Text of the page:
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Kayaking Basics – A Beginner’s Guide

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If you’ve ever watched a group of kayakers paddling peacefully along a waterway, enjoying the sun and scenery, you have some idea of the attraction of this sport. Kayaking is simple enough for the faint of heart, yet can be taken to extreme in dangerous waters for the more adventurous. Beginning your kayaking adventure is easy if you keep a few tips in mind.


Starting Out

The first step in becoming an experienced kayaker is to try out the sport in a small way to get the feel of it. Many vacation areas offer kayak rentals to visitors on well-marked waterways. This trial run will give you a good idea of whether you have the stamina for kayaking and the flexibility for getting in an out of the craft. Remember that your arms and shoulders will become stronger as you gain experience. With a little practice, you will soon learn how to maneuver the kayak forward and backward, as well as the best ways to leave and approach the launch area.


Basic Paddling Techniques

The kayak paddle has blades on both ends that can go into the water alternately to provide a continuous motion. Sit in an upright position rather than leaning back to give the stroke more strength. Grasp the paddle with both hands in the middle. Your hands should be far enough apart to feel comfortable.  Line up your knuckles with the upward blade edge. To move the kayak forward, place the blade in the water at about the area where your feet are in the kayak. Draw the paddle backward, holding it close to the side of the craft. Rotate the other end to the front where your feet are in the kayak and move the blade in the same manner on the other side. Repeat until you achieve a smooth and rhythmic, gliding motion. To turn the craft, paddle on the opposite side of the direction you wish to turn. To back up the kayak, reverse the motion, placing the paddle slightly behind you on the side of the boat and pulling it forward.


Choosing Your Kayak

When you’re ready to buy your own kayak, you should consider your choices before purchasing. Kayaks come in rigid, folding and inflatable types. With rigid types, you can choose between a sit-on-top kayak or one that you sit on the floor of the craft with the sides of the kayak protecting you. Both types have certain advantages. The sit-on-top kayak is generally lighter and easier to maneuver than the on-floor type. The on-floor type offers a drier ride in cold waters.


Kayaking Equipment

In addition to the craft, you will need a sturdy, well-balance paddle, a PFD, some line for tying up the kayak when necessary and a small repair kit for your type of craft. A small first-aid kit is a good idea for those sudden accidents while on the kayak trail. A small flashlight is handy if you find yourself paddling after dark. You should also carry a small signal device, such as a whistle in case of difficulty.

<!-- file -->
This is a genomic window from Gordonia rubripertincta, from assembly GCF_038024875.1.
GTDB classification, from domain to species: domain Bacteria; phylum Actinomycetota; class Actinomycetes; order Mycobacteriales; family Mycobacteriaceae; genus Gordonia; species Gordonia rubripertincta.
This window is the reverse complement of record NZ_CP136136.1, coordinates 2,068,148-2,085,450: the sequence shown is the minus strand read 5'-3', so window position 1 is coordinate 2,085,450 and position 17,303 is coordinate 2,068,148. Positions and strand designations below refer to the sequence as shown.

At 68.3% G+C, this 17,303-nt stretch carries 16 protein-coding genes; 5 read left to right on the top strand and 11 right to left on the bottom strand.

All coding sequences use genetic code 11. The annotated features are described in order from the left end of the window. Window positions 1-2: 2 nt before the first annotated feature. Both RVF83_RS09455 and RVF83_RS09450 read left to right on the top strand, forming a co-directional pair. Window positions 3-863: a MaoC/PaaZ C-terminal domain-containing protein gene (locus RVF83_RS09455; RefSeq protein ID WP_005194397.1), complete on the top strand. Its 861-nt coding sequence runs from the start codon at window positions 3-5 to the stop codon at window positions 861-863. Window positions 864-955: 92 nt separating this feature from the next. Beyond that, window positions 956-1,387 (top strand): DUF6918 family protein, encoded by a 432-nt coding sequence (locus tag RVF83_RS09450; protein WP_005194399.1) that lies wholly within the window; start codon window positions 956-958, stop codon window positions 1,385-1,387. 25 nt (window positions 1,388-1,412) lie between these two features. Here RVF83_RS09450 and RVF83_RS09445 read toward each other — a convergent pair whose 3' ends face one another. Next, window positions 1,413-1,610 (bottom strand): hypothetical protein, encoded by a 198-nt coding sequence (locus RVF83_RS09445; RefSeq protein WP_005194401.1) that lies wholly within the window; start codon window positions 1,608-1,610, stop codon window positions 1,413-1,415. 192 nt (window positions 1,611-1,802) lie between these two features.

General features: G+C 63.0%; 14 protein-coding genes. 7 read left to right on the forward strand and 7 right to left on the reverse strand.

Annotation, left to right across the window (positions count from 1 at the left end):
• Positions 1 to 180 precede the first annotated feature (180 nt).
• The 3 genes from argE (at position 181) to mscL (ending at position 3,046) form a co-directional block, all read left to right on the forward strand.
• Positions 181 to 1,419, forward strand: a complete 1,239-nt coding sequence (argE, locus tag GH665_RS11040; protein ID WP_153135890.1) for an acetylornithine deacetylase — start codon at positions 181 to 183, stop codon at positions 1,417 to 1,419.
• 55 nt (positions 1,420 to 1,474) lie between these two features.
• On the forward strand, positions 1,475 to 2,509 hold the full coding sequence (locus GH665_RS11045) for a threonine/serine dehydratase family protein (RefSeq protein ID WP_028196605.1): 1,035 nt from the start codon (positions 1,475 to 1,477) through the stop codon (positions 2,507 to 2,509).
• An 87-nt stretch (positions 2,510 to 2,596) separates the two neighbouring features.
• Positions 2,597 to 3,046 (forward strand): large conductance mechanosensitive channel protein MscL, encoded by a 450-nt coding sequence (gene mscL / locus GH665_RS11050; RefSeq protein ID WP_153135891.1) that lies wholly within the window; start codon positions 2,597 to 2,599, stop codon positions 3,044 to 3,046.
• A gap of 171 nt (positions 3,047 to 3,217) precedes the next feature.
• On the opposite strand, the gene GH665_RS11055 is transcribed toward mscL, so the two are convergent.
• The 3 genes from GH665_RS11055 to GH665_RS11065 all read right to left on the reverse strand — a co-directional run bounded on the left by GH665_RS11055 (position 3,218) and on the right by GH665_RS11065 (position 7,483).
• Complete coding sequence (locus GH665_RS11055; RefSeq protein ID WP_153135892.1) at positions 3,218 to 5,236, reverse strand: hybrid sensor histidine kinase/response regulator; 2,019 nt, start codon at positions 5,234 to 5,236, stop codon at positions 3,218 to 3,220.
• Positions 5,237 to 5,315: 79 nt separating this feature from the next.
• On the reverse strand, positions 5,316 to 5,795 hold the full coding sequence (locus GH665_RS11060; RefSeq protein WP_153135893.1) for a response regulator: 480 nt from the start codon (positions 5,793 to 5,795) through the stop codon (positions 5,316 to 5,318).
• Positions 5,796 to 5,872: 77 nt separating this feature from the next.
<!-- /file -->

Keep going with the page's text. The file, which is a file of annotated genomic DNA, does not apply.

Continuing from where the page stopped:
Kayaking Venues

Kayakers can find waterways that can differ greatly when they travel. Some areas only offer smooth water. Other areas of the country have numerous whitewater areas that require advanced skills. Ocean kayaking is available in some areas. Shoreline kayaking is a safe option for some areas of the country. Other regions of the country may offer small estuaries to explore. State and national parks may offer both marked water trails and wilderness areas. If you read about your kayaking destination in advance, you will have a good idea of the type of waterways that are available for you when you’re ready to hit the water.


Increasing Challenges Gradually

Safe kayaking requires that the paddler understand that every waterway can offer a different challenge. Some waterways can be confusing with many tributaries. It can be easy to get lost on a strange waterway. Trees on the shoreline can all look alike. There may be no buildings or trail markers to guide you.  You should always locate a trail map in advance and keep the map with you at all times to avoid getting lost. This precaution can help you avoid getting fatigued trying to find your way or paddling in the darkness. When approaching a new paddling trail or body of water, do some research on what you can expect. Only tackle rapid water that you can handle. As you become more confident, you can begin increasing the challenges to suit your experience level.


Safety Precautions

Always wear your personal flotation device when paddling, particularly in strange waters where sudden obstacles or water conditions can create hazards. Wear a hat to keep the sun off your face and wear sunscreen. Bring plenty of water for the kayak trip, at least one bottle for each hour you are on the trail. Also, pack to give you energy along the way.

When you kayak in a group, set the pace with the slowest member. Be alert to paddlers’ fatigue or any difficulties with position or equipment. For long trips, bring a fully-charged cellphone with you in case of medical emergencies. Always tell someone where you will be paddling in case a problem arises.